Abu Dhabi

Company Formation and Doing Business in Abu Dhabi


Foreign entities (individuals or companies who are not nationals of the UAE can seek to establish a business presence in Abu Dhabi in many ways. The following summary provides a useful guide to the available options for company formation in Abu Dhabi.

Methods of Doing Business

The principal ways a foreign entity can establish a business presence in the UAE are by means of a

  • Branch or representative office of a foreign company
  • Limited Liability Company
  • Professional partnership
  • Free Zone entity

With the exception of Free Zone entities, it is generally necessary to enter into an agreement with a UAE national or a company wholly owned by UAE nationals.

Branch or Representative Office

It is possible for a foreign company to establish locally registered branch offices or representative offices. Federal licences are only available in special cases.

Limited Liability Company (LLC)

The LLC is the most common form of commercial company adopted by foreign companies. The law currently states that at least 51% of the LLC’s total shares must be held by a UAE national (or a company wholly owned by UAE nationals). There are exceptions where certain activities can only be conducted by 100% locally owned entities, for example real estate related business. A reduction in this minimum local shareholding requirement is anticipated to be enshrined in the new Commercial Companies Law, but a timetable for the issue and application of that law has not yet been fixed.

Professional Partnership

Professional business is defined as ”work based on investing in mental talent and acquired information.” The conduct of professional business is governed by Local Orders in each Emirate. If a non-UAE national person or a corporate body wishes to conduct professional business, a UAE national local service agent must be appointed.

Free Zone Entity

The UAE boasts several Free Zones which boast a number of attractions. There is no UAE national shareholding requirement when establishing an entity in one of these areas. The Free Zone authorities generally guarantee investors that they will not be liable for corporation tax for a specific period of time. Free Zone entities are not liable for import or export duties on goods imported into and exported out of the Free Zone. A Free Zone entity can take one of four forms:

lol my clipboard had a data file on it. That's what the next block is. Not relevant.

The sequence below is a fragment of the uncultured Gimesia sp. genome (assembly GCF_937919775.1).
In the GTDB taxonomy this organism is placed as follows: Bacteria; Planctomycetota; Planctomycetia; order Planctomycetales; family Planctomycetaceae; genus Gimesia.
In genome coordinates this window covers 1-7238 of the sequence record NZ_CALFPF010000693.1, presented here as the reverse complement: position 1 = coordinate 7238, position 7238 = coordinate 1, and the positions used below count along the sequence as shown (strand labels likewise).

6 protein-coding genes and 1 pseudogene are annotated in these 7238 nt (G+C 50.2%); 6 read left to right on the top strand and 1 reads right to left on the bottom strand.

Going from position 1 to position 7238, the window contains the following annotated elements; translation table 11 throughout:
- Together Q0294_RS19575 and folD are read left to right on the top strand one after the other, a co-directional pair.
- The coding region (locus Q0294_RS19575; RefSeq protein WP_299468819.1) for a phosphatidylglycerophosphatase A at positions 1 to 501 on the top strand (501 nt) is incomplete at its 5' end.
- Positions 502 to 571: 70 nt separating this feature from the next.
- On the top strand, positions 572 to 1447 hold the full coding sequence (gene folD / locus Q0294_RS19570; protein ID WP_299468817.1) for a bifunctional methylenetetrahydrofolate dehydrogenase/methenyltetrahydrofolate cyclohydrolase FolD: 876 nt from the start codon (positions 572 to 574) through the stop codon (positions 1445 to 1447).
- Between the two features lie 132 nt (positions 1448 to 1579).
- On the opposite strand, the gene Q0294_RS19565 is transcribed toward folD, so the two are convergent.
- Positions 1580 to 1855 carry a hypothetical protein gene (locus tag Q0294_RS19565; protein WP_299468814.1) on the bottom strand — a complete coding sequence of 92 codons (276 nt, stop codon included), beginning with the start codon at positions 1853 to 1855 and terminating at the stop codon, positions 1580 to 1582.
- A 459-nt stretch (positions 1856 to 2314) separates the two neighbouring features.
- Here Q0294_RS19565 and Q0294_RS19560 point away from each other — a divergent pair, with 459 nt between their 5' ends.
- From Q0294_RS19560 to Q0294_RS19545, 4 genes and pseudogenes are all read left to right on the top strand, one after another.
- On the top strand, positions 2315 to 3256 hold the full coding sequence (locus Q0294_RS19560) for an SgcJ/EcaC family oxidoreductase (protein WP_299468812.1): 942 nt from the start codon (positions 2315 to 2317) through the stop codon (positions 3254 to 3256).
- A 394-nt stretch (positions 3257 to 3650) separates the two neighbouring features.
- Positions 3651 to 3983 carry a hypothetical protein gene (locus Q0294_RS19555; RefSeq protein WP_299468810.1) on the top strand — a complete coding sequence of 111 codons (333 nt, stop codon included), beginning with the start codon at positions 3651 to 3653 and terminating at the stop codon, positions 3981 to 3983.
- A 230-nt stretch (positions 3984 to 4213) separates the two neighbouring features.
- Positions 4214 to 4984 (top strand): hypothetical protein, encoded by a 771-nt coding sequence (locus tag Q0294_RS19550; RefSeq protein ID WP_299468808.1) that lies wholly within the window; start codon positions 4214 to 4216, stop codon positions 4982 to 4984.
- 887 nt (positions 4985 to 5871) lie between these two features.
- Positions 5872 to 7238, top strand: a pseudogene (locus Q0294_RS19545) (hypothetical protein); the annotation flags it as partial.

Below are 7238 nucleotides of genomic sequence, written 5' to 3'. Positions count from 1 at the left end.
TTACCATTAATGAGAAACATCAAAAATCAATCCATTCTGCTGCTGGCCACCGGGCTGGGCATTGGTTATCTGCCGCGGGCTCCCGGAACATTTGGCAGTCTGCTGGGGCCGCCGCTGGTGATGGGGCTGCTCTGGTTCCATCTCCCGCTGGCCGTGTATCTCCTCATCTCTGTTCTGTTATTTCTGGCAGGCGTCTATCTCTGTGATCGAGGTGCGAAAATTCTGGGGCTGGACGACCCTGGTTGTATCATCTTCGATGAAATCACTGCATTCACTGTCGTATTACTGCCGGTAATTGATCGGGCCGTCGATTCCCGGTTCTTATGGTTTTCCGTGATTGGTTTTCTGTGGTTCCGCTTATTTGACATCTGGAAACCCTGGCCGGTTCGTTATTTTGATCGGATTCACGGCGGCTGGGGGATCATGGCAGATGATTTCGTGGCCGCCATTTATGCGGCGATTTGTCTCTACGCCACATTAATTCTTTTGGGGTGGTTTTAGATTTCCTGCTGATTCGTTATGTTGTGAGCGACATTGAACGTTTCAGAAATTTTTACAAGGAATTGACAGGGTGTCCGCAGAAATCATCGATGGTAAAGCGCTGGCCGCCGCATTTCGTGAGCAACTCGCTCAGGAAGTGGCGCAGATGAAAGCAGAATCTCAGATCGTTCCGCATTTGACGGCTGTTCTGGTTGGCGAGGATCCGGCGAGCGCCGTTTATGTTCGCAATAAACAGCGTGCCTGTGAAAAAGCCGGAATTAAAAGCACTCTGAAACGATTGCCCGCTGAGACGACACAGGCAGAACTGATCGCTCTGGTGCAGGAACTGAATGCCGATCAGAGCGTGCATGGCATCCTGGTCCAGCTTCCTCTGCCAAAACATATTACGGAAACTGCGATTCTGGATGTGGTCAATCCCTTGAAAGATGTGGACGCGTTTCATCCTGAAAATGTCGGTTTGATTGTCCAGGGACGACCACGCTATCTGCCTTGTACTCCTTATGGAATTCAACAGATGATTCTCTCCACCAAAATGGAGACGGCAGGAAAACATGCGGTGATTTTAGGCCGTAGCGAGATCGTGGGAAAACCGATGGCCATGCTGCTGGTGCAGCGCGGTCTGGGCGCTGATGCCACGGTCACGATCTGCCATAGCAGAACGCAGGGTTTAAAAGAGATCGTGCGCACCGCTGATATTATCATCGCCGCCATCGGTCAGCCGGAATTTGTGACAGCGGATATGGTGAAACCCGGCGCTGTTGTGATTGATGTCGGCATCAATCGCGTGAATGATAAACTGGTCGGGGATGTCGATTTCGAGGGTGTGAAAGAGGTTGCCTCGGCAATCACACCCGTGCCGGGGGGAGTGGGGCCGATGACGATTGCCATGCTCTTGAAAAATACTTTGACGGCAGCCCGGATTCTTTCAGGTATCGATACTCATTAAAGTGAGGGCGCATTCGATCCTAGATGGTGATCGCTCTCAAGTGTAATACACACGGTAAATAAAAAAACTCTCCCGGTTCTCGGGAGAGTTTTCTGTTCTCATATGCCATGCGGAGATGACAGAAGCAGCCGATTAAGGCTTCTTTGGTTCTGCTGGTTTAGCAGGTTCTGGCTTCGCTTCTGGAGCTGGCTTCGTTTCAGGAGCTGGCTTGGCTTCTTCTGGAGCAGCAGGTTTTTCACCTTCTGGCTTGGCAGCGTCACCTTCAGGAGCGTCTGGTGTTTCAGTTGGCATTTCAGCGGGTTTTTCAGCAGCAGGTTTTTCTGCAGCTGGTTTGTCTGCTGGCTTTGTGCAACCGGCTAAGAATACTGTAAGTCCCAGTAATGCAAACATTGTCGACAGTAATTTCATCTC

• A branch office of a foreign company
  • A Free Zone establishment
  • A Free Zone company
  • A Free Zone offshore company

Intellectual Property

Considerable progress has been made in the protection of intellectual property rights in the UAE. In early 1993, three federal intellectual property laws were implemented—the Trademarks Law, the Patents Law and the Copyright Law.

The UAE has become a party to the Paris Convention for the Protection of Industrial Property (1996), the TRIPS Convention (1997) and the Patent Cooperation Treaty (1998). These laws protect owners of marks and works by imposing criminal sanctions on anyone who counterfeits, imitates or uses the marks or works of others without consent. Fines, imprisonment, closing down of establishments or companies in breach, or confiscation or destruction of goods are prescribed by these laws.

Intellectual property is governed by the following ministries:

  • Economy and Commerce—registration of trademarks
  • Finance and Industry—registration of patents, designs and models
  • Information and Culture—registration of copyright works

The periods of initial protection vary—10 years for trademarks, 20 years for patents, 10 years for designs and models, and the life of the author (minimum 50 years) plus 50 years for copyright works. Assignments and licences of intellectual property are recognised under the law provided that any such assignment or licence is registered with the concerned authority. The Patents Law expressly allows for pledges of patents and for such pledges to be noted on the register. It has also become possible to mortgage copyrights.

With the rapid growth of e-commerce, many countries have a separate registration for domain names. The United Arab Emirates Network Information Centre is the national register of top and second level domain names. In addition, the Ministry of Economy and Commerce has intimated that it will accept applications to register domain names in the same manner as trademarks.

Whilst every effort has been made to ensure that the details contained herein are correct and up-to-date, it does not constitute legal or other professional advice. IQTESADI does not accept any responsibility, legal or otherwise, for any errors or omission.